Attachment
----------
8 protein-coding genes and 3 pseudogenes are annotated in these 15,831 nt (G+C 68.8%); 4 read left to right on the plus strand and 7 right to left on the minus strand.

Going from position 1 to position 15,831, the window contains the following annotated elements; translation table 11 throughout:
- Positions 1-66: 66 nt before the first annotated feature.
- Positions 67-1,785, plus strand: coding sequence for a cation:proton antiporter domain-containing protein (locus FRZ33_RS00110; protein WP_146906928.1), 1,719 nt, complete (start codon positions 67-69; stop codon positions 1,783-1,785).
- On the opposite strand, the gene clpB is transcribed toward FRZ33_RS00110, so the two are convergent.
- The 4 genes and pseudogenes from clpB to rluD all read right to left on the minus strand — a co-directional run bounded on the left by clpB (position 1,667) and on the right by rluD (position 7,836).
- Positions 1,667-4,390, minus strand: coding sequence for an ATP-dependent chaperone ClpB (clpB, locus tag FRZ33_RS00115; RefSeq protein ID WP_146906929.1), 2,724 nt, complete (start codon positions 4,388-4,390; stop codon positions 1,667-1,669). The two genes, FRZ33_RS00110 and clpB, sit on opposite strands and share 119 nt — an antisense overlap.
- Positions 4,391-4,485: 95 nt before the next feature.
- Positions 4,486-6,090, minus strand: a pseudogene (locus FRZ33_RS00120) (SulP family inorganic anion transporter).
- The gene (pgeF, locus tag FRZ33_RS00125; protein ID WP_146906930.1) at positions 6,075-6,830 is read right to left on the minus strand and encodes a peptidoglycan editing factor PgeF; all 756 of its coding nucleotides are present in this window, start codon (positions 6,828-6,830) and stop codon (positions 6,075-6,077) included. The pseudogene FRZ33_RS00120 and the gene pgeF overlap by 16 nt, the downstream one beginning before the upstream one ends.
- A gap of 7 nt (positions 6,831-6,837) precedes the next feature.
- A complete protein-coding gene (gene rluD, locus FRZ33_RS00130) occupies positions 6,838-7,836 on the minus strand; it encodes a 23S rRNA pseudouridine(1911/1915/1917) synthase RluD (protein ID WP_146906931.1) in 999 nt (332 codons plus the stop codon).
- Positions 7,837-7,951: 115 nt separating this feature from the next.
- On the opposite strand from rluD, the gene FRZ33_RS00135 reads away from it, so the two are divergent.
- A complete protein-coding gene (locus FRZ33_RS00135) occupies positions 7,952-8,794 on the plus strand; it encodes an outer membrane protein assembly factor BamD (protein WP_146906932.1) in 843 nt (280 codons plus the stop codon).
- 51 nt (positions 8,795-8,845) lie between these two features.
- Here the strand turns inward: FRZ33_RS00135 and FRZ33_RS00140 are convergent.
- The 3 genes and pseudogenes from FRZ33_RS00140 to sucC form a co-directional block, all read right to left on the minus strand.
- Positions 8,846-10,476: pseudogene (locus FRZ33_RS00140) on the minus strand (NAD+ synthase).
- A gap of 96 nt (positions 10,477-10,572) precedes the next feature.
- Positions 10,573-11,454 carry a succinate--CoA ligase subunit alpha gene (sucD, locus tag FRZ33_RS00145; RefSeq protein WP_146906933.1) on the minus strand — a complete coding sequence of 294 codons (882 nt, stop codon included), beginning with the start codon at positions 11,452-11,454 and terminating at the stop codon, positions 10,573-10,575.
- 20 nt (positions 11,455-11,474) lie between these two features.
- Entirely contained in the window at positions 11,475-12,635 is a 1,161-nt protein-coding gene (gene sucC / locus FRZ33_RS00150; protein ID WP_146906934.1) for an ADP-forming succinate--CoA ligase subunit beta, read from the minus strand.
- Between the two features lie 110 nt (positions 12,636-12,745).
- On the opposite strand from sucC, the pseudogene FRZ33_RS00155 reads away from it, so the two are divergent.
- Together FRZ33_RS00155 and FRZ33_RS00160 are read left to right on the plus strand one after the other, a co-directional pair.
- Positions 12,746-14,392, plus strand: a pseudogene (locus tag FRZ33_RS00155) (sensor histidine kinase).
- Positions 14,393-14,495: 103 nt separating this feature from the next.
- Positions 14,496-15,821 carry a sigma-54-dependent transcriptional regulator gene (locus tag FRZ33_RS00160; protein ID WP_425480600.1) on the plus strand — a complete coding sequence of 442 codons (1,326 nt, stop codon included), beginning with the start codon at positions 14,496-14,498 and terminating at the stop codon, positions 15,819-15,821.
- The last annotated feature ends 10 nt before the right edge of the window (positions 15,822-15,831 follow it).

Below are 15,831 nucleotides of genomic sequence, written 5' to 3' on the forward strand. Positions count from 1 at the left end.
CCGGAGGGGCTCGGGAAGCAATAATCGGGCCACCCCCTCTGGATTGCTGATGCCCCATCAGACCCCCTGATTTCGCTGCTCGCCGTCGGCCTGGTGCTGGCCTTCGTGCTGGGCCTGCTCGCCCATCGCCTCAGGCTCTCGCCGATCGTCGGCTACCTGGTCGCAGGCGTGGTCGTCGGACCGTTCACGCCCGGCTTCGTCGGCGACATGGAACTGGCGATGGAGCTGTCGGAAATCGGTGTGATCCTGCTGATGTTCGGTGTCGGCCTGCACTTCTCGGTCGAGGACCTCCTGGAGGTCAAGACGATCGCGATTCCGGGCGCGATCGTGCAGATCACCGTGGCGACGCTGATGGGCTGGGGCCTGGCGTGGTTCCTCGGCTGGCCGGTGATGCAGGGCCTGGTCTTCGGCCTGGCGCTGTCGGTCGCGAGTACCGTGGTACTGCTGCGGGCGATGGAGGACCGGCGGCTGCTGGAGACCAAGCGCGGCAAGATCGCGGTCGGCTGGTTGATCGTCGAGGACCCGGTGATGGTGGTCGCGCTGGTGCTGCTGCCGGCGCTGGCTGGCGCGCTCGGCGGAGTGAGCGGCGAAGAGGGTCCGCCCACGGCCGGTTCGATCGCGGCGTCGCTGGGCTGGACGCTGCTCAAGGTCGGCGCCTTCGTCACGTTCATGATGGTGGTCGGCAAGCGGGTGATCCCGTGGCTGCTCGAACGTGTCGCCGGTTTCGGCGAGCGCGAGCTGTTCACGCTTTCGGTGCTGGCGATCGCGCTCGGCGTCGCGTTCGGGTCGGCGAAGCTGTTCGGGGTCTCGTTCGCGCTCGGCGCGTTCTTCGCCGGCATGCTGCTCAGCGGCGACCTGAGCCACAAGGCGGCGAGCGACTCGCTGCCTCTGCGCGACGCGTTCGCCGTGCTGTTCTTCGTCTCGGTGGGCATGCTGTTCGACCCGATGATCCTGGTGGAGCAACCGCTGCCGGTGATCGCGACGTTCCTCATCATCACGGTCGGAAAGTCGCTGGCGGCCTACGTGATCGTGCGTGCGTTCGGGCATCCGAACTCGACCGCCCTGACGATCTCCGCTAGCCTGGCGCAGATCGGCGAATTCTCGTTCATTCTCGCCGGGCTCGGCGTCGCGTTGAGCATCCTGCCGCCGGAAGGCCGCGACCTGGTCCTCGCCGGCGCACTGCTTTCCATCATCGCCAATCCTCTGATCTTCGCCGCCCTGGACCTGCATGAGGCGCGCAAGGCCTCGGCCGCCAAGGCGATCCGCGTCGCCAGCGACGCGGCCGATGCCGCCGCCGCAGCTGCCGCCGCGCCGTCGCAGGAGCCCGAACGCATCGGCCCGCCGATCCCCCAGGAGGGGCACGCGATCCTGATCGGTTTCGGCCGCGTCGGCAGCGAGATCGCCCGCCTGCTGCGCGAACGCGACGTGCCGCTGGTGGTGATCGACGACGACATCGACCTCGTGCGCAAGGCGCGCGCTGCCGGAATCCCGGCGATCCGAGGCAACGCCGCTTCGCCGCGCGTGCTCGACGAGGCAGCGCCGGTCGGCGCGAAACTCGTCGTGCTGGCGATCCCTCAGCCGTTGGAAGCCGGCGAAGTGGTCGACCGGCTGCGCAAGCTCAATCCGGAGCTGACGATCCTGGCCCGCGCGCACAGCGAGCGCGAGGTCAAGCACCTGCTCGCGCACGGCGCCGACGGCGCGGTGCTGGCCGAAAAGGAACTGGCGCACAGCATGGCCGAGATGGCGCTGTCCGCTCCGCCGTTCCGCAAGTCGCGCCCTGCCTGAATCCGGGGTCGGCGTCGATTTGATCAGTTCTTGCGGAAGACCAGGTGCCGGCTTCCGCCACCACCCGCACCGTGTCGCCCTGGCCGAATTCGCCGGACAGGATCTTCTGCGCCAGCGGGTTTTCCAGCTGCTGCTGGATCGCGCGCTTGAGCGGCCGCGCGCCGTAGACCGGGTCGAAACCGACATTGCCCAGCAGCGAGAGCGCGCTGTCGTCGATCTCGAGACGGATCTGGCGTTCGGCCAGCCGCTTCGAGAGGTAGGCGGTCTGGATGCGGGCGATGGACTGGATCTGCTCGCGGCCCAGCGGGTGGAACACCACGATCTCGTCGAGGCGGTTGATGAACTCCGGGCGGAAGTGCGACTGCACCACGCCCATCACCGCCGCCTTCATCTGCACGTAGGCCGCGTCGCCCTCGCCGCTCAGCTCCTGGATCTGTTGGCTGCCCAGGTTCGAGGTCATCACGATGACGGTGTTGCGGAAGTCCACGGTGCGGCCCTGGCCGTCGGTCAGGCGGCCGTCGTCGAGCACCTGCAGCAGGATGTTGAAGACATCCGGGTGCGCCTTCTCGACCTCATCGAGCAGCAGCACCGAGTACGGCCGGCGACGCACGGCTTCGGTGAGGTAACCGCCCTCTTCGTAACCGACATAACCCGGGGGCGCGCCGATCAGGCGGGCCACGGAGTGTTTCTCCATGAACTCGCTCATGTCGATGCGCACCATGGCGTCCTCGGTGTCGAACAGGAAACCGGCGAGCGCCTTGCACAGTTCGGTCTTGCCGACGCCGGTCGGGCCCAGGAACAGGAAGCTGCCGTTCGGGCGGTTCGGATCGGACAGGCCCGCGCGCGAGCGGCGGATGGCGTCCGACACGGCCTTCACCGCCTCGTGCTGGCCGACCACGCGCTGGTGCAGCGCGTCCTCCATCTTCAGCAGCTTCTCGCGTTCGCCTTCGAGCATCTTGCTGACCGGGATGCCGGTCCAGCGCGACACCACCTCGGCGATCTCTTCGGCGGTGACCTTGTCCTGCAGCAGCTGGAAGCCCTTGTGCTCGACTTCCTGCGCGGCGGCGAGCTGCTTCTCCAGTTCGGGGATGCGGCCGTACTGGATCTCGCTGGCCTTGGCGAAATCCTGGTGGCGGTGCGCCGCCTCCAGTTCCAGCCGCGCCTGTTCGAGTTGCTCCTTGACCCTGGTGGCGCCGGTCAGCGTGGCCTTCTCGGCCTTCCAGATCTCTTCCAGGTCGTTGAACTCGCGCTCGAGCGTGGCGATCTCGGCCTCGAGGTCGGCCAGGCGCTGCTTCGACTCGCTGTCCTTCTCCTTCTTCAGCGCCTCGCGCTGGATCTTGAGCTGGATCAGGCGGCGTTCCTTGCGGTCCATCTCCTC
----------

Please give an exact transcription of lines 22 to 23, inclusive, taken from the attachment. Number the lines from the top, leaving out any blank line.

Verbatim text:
- 20 nt (positions 11,455-11,474) lie between these two features.
- Entirely contained in the window at positions 11,475-12,635 is a 1,161-nt protein-coding gene (gene sucC / locus FRZ33_RS00150; protein ID WP_146906934.1) for an ADP-forming succinate--CoA ligase subunit beta, read from the minus strand.